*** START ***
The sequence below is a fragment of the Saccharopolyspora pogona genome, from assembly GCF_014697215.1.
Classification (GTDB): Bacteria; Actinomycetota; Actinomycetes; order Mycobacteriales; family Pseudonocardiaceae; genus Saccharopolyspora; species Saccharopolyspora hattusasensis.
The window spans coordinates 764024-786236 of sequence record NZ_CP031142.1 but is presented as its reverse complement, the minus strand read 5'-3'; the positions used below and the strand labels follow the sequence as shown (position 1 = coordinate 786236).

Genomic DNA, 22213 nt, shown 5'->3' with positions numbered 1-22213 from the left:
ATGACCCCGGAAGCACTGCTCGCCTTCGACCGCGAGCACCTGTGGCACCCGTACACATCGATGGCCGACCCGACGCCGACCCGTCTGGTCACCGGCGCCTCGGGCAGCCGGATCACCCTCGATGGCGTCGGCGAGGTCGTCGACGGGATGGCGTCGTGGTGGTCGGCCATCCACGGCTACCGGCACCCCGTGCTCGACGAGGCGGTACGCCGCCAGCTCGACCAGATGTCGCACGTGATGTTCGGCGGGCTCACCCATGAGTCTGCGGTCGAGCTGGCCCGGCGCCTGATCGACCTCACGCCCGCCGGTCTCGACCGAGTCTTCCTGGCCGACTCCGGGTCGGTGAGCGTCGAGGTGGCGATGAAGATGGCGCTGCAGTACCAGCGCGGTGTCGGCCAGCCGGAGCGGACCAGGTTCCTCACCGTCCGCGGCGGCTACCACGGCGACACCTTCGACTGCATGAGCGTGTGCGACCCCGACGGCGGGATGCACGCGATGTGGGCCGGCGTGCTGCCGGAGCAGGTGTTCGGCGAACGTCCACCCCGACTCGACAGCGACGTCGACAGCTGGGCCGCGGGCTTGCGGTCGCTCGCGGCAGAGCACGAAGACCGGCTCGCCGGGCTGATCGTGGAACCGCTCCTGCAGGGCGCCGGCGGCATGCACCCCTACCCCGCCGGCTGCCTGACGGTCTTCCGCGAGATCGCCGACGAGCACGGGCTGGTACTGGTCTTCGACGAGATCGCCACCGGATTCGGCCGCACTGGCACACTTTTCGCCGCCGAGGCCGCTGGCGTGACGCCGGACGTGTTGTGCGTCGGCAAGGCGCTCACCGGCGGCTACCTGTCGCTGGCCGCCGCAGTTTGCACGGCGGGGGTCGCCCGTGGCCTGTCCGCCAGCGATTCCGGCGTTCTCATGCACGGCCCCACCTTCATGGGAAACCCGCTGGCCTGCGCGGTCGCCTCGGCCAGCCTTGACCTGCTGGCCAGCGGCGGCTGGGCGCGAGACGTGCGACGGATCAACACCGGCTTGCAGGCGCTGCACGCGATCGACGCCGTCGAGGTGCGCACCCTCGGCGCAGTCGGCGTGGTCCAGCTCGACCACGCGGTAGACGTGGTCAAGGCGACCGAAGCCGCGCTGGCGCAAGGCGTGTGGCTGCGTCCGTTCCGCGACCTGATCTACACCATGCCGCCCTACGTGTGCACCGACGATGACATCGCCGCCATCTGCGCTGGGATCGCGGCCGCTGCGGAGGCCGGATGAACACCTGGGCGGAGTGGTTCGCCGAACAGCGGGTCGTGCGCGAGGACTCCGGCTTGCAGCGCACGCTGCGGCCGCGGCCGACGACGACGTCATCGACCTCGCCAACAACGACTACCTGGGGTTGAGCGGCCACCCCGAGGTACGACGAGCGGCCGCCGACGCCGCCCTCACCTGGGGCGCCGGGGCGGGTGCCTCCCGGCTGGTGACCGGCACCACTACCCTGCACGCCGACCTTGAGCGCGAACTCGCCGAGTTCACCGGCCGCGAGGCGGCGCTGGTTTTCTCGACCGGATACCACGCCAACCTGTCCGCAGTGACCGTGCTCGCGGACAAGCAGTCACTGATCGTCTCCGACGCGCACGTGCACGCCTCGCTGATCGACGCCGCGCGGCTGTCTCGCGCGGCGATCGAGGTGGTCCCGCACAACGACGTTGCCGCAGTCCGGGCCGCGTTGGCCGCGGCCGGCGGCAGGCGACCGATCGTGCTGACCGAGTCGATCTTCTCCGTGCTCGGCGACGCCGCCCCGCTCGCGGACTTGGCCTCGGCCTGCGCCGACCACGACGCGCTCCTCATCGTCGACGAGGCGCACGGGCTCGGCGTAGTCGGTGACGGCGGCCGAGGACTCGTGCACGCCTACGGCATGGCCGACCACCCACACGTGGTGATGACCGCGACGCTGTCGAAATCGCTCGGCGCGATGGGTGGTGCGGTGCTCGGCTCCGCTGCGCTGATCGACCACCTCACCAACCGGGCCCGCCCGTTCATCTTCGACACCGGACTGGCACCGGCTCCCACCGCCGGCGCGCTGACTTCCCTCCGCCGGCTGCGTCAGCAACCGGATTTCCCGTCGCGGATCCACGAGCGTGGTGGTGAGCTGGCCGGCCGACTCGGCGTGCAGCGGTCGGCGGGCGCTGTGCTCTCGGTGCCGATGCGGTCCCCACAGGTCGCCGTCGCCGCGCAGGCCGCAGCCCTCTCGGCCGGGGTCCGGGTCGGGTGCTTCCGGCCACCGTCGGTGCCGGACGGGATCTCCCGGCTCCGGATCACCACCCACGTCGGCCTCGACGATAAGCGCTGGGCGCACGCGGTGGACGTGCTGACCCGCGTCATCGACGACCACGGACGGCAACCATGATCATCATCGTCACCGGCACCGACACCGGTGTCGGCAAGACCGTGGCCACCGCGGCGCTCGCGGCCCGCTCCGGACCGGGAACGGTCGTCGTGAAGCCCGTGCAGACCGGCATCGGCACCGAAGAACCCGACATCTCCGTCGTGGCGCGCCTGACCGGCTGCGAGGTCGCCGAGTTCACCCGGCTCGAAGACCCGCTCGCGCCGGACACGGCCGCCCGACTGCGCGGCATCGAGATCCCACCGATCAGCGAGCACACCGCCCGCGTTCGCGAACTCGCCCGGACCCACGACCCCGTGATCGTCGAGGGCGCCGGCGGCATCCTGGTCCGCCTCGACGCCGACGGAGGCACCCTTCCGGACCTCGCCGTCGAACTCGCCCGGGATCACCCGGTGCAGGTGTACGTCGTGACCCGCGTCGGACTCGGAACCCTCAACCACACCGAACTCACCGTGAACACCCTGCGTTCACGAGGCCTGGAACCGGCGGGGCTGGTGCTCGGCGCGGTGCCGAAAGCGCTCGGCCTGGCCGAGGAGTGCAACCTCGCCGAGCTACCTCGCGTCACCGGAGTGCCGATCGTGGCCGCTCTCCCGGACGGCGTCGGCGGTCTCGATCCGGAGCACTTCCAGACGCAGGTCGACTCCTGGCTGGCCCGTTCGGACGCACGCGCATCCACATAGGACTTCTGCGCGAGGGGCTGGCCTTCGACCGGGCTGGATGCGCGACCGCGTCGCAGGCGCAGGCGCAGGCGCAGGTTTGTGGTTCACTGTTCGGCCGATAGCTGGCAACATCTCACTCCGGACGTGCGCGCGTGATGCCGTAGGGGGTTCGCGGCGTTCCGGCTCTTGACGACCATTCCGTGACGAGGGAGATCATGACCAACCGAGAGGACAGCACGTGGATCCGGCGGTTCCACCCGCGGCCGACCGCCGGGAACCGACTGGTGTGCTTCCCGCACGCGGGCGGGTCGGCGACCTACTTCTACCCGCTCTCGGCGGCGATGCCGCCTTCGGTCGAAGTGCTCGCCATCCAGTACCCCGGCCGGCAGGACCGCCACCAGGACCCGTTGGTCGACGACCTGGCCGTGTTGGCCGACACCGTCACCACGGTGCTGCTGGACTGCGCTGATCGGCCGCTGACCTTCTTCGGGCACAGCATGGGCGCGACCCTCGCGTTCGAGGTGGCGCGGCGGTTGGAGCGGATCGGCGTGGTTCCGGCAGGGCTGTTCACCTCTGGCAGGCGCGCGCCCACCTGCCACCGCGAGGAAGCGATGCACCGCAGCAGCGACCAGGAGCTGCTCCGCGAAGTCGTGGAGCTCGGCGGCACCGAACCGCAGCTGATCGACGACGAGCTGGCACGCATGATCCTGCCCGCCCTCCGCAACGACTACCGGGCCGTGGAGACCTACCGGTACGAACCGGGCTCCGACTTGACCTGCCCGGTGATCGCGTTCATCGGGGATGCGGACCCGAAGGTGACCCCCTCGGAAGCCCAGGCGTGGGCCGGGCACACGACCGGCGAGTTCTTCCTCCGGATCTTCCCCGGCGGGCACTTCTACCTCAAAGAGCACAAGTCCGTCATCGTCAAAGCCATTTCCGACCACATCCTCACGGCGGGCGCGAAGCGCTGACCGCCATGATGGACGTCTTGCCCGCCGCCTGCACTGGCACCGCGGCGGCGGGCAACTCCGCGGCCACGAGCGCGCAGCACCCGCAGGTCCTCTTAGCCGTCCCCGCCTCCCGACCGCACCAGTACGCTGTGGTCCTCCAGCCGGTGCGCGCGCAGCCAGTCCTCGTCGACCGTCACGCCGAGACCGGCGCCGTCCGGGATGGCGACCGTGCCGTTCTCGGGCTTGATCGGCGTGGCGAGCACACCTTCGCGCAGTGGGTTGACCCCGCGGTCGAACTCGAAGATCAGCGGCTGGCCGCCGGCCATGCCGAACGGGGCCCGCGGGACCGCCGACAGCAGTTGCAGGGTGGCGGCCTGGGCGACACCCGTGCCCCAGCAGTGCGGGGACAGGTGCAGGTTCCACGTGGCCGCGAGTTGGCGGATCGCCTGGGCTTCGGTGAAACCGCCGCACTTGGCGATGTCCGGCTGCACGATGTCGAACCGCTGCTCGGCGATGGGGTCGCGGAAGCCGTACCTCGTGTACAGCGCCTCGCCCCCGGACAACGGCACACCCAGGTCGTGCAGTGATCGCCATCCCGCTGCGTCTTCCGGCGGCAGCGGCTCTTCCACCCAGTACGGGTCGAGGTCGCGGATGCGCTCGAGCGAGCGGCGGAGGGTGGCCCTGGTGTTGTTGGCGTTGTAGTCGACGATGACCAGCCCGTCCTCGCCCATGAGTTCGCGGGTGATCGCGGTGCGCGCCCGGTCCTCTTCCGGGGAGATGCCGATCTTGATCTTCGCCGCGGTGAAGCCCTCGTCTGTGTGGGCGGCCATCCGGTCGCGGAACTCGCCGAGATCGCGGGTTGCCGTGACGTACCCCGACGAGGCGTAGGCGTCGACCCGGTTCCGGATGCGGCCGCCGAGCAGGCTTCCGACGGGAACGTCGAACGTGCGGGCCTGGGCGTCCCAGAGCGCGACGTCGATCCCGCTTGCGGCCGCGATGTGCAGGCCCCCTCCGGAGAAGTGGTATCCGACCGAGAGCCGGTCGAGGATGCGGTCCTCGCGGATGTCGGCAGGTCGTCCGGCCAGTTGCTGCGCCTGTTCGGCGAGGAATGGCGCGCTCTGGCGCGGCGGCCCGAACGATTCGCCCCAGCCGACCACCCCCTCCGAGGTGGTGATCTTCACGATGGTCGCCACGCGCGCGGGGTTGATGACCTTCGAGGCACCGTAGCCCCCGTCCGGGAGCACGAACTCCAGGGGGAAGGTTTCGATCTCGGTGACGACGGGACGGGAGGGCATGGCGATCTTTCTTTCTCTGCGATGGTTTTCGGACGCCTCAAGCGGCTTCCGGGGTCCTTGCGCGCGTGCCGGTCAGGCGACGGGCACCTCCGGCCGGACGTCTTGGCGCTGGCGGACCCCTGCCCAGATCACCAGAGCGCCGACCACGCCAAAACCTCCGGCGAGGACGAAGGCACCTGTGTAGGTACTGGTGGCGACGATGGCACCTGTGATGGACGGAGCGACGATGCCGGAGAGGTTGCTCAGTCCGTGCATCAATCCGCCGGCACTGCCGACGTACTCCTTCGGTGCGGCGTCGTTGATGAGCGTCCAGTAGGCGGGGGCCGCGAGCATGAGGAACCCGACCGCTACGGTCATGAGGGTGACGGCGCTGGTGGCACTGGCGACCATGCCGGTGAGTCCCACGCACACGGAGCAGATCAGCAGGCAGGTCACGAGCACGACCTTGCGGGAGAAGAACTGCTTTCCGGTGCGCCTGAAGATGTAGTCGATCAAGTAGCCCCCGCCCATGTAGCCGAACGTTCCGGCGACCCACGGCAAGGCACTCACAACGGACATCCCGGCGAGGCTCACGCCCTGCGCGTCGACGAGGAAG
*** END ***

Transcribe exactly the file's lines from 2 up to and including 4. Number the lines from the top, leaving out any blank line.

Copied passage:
Classification (GTDB): Bacteria; Actinomycetota; Actinomycetes; order Mycobacteriales; family Pseudonocardiaceae; genus Saccharopolyspora; species Saccharopolyspora hattusasensis.
The window spans coordinates 764024-786236 of sequence record NZ_CP031142.1 but is presented as its reverse complement, the minus strand read 5'-3'; the positions used below and the strand labels follow the sequence as shown (position 1 = coordinate 786236).

Genomic DNA, 22213 nt, shown 5'->3' with positions numbered 1-22213 from the left: